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Geopolitics

Strauss-Kahn Scandal Fallout In France: Presidential Hopes Are All But Dead

Editorial: Allegations of sexual assault against Dominique Strauss-Kahn have almost certainly ruined his chances of ever becoming president. But the scandal’s wider implications could include a further boost to France’s far right.

Strauss-Kahn Scandal Fallout In France: Presidential Hopes Are All But Dead
Henri Gibier

PARIS - It took only a few minutes, Saturday afternoon in a hotel in Manhattan, for Dominique Strauss-Kahn's career to be tainted by scandal. The inquiry into the allegations made against the IMF head has only just begun, but the damage inflicted to his image and reputation has already reached the point of no return. Strauss-Kahn may proclaim his innocence, and his supporters may speak of an international conspiracy – certainly their positions should be given as much attention as that of his accuser – but the damage has already been done. And the damage is obviously considerable.

First of all, the affair deals a heavy blow to the French left. The Socialist Party seemed convinced that Strauss-Kahn's candidacy for the 2012 presidential election was a done deal, that his eventual campaign may even be unstoppable.

It is true that certain Socialist loyalists continued to harbor doubts about the 62-year-old's capacity to embody the party's values, about his free-market stance on the economy as illustrated by his IMF role, about his flamboyant lifestyle, or about his commitment to French political life. But his experience and undeniable skills seemed poised to largely counterbalance any of his alleged weaknesses, and his communication experts were expected to do the rest.

Polls consistently showed that he was the most popular Socialist candidate, even after Francois Hollande's deft entrance into the fray for the Socialist Party primaries. But it now seems that the entire left has been caught off-guard by Strauss-Kahn's alleged sexual assault. Should the U.S. legal system confirm its charges, the entire Socialist Party would be deeply embarrassed by such an appalling scenario.

This is not to say that Nicolas Sarkozy's camp should start celebrating. Obviously, the electoral equation has suddenly become more favorable to him, even if other figures in the president's own political family (such as the centrist Jean-Louis Borloo) might feel spurred into the presidential battle by the downfall of such a formidable adversary as Strauss Kahn.

On the wider political stage, on the other hand, France's conservative leader has absolutely nothing to gain in the likely event that Marine Le Pen, head of the far right National Front Party, succeeds in centering the next presidential election campaign on populist topics so dear to her.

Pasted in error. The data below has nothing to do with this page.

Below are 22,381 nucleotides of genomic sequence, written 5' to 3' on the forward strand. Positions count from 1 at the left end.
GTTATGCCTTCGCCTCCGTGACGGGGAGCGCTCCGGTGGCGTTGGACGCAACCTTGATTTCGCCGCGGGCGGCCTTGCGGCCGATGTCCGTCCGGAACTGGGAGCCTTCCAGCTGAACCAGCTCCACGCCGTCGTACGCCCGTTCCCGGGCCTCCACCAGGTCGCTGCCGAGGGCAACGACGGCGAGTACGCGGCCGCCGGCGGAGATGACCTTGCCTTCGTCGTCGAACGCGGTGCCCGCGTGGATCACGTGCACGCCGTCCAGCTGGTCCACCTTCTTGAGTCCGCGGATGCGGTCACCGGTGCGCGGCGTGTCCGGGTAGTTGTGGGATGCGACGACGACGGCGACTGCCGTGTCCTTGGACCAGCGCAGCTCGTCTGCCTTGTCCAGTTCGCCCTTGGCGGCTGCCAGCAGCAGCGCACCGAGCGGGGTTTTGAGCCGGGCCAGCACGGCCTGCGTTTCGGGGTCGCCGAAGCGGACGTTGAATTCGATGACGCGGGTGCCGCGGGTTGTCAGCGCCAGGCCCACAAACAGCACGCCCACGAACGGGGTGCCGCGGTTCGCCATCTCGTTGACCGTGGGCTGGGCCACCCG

The French have been increasingly tempted, especially after the recent economic crisis, to distance themselves from those who, within the country's political class or at the head of the administration or the economy, are the representatives of the so-called "circle of reason" (le cercle de la raison). If it turns out that one of the brightest members of this group has been capable of such unreasonable behavior, the chances are high that France could fall victim not only to its anger, but also to a feeling of embarrassment. And if that happens, then all bets are off, as the likelihood grows that voters make a much more adventurous choice on Election Day.

Read the original article in French

photo - WTO

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Society

Kleptomania, How A "Women's Pathology" Was Built On Gender And Class Bias

Between 1880 and 1930, there was a significant rise in thefts in department stores, mostly committed by women from the middle and upper classes. This situation brought with it the establishment of a new pathology: kleptomania. A century later, feminist historians have given new meaning to the practice as a protest against the social structures and oppressions of capitalism and patriarchy.

Photo of a hand in a pocket

A hand in a pocket

Julia Amigo

Kleptomania is defined as the malicious and curious propensity for theft. The legal language tends to specify that the stolen objects are not items of necessity; medically, it is explained as an uncontrollable impulse.

What seems clear is that kleptomania is a highly enigmatic condition and one of the few mental disorders that comes from the pathologization of a crime, which makes it possible to use it as a legal defense. It differs from the sporadic theft of clothing, accessories, or makeup (shoplifting) as the kleptomaniac's impulse is irresistible.

Studies have shown that less than one percent of the population suffers from kleptomania, being much more common among women (although determining exact numbers is very difficult).

The psychiatric disorders manual, DSM (Diagnostic and Statistical Manual of Mental Disorders) has included kleptomania since 1962. Previously, it had already received attention from, among others, Sigmund Freud. Like nymphomania or hysteria, kleptomania became an almost exclusively female diagnosis linked to the biology of women's bodies and an “inability” to resist uncontrollable desire.

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